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Peshastin Pinnacles revival

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I hesitated to post this tr for a while as I know so many of you hate the Pinnacles. It's not 5.11 climbing, we're just a bunch of moderate climbers, and my best years are long gone. Still, I know there are a few of you out there climbing at this level, with an open mind, so here goes. Note: I'd already posted this tr on my gym's site (www.edgeworksclimbing.com), but a couple people have mentioned cc.com needs more tr's, and with the recent crowding on Castle, and the Pinnacles being deserted...


The Peshastin Pinnacles have a bad reputation, but I'm here to tell you not to believe it. There is some awesome climbing there, both sport and trad. Yes the rock is sandstone, and it can be crumbly in places but those places are easily avoided. The Pinnacles are an awesome place to learn friction climbing. If you have ever done the 5.9 Bliss route at exit 38 at Gun Show wall, the Pinnacles is just like that: very smooth, leaning over friction based slab climbing.


There are many routes under 5.9, enough for a couple full weekends of climbing, which is what I've been doing the last couple weekends...working on my friction technique. Friction climbing is completely different from steep face climbing, or crack climbing. Having your toes jammed into a shoe 2 sizes too small will not help. You need your shoe to be able to smear on the ball of your feet.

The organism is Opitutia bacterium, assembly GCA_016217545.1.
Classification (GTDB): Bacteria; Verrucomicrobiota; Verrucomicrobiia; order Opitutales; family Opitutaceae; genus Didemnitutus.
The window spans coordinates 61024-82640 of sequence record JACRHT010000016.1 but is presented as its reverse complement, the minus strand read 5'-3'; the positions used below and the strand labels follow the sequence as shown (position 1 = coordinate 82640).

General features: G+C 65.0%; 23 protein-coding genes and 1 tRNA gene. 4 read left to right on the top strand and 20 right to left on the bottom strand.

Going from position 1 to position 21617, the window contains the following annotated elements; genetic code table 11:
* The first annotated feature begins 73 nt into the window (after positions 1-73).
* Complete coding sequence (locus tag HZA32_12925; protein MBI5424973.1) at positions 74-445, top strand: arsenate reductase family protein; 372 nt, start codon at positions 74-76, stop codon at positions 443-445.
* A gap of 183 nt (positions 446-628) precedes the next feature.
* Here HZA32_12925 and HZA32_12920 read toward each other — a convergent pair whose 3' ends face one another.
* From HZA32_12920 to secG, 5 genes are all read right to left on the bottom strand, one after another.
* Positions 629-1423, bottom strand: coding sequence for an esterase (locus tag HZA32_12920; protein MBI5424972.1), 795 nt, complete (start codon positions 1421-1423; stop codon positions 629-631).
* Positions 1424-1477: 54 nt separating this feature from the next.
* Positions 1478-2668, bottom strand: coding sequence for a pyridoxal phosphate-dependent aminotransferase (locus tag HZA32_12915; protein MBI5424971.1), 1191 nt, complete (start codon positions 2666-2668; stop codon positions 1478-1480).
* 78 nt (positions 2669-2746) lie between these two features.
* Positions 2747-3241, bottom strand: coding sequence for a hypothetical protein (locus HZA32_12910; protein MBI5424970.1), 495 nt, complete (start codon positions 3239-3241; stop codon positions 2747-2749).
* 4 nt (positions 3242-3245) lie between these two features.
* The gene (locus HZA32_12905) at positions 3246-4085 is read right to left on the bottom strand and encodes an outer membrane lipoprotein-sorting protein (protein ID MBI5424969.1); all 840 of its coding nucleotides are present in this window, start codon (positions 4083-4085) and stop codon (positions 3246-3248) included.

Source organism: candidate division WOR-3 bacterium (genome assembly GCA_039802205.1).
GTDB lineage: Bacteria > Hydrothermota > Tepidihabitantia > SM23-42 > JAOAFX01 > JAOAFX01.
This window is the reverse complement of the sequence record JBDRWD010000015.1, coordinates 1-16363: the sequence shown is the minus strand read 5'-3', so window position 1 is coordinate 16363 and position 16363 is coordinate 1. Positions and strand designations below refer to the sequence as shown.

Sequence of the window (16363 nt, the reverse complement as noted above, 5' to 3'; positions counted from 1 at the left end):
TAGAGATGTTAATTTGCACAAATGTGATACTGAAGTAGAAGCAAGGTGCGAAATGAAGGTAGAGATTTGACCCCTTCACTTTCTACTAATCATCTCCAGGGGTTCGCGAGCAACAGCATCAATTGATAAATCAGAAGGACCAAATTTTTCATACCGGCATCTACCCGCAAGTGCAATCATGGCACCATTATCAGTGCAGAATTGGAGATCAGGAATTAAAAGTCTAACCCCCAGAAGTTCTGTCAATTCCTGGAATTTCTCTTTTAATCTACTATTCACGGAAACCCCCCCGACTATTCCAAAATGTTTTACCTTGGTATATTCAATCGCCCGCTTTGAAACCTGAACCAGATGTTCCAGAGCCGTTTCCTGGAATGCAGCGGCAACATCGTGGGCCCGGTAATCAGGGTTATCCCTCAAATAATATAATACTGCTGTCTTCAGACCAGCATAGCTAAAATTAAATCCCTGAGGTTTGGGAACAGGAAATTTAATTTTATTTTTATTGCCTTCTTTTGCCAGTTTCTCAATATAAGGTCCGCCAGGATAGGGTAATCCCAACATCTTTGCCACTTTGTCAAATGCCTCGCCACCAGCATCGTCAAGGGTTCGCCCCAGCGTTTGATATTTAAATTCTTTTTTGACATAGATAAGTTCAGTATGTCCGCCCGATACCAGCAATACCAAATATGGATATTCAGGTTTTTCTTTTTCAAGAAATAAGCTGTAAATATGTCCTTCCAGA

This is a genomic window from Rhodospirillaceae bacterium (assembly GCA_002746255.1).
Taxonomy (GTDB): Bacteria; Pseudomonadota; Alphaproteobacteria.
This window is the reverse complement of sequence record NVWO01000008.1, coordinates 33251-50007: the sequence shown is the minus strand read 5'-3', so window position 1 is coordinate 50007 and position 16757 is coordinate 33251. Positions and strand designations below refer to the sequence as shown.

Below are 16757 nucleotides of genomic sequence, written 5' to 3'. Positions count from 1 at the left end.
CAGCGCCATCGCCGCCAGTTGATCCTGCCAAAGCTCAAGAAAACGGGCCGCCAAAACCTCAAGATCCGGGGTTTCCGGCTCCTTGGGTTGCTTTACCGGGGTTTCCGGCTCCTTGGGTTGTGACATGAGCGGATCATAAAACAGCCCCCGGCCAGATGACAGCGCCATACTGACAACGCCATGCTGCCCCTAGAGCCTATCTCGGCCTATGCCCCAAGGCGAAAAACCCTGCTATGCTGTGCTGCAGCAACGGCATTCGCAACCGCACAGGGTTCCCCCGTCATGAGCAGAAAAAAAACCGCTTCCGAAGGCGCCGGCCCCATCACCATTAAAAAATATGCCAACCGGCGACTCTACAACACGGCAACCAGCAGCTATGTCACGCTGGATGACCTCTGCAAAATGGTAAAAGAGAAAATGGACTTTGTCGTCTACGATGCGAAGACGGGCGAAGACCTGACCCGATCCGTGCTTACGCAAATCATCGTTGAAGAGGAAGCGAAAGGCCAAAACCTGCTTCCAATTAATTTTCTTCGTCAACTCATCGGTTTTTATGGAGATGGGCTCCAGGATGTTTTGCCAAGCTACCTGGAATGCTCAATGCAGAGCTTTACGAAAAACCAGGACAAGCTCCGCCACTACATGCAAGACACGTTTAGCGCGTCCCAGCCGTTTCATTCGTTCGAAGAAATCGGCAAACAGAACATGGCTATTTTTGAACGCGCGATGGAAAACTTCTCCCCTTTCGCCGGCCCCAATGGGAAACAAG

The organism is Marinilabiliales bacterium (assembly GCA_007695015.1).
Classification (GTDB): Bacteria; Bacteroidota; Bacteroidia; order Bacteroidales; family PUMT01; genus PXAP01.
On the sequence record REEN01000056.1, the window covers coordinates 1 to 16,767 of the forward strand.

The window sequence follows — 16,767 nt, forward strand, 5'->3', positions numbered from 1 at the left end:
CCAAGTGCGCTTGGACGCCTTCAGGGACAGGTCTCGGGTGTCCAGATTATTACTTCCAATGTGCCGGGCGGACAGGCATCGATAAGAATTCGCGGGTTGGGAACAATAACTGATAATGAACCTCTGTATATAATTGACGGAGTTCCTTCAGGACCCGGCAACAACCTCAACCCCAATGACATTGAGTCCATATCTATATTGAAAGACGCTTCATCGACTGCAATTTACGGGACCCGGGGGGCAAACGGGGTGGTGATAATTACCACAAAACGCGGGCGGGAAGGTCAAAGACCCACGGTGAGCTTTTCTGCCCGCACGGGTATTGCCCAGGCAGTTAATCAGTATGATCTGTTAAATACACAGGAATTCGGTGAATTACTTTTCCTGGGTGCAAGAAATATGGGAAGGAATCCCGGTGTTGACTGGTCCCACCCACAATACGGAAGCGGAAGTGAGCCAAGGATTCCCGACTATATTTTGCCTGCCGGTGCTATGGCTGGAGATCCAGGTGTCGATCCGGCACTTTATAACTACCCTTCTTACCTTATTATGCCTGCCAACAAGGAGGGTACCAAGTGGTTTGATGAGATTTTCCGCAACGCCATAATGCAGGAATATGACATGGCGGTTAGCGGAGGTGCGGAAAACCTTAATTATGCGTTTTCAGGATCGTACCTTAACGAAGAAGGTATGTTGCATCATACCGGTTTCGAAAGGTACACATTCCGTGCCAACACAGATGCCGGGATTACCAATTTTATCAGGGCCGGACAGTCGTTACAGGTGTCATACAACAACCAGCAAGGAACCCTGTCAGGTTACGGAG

Imagine standing on a very smooth leaning over slab of rock, there are absolutely no foot or handholds, all you have is the friction under the ball of your foot, and you are 5 feet (or more) above the last bolt. That's the Pinnacles.


It's true that many of the routes have long run outs...but guess what, so does the Yosemite Apron, so does the Squamish Apron and many other places. Many of Victors routes up the Icicle have similar run outs.


The Pinnacles has run outs on 5.4 climbs, which are so easy that you won't fall, but you will begin to get comfortable with climbing high above a bolt while keeping your cool.


There are also routes at the Pinnacles that are so closely bolted it's almost ridiculous (Potholes  5.7, West Face Grand central tower 5.8).  Many of these bolted routes will also take cams to reduce the run outs (windward direct 5.8, Potholes 5.7, Martian Direct 5.7, Sunset Slab 5.4 to 5.9). All the bolts have been upgraded to modern 3/8 inch or larger.


there are some very cool trad routes that take bomber pro and are very moderate (porpoise 5.6, tunnel route 5.6, catacombs 5.7, vertigo 5.8). In short, don't skip the Pinnacles. Because of their undeserved reputation amongst the young sport crowd, they are usually deserted. I saw 2 other climbers on a recent weekend, and I heard Vantage was crowded. No waits, excellent climbing, what's not to like?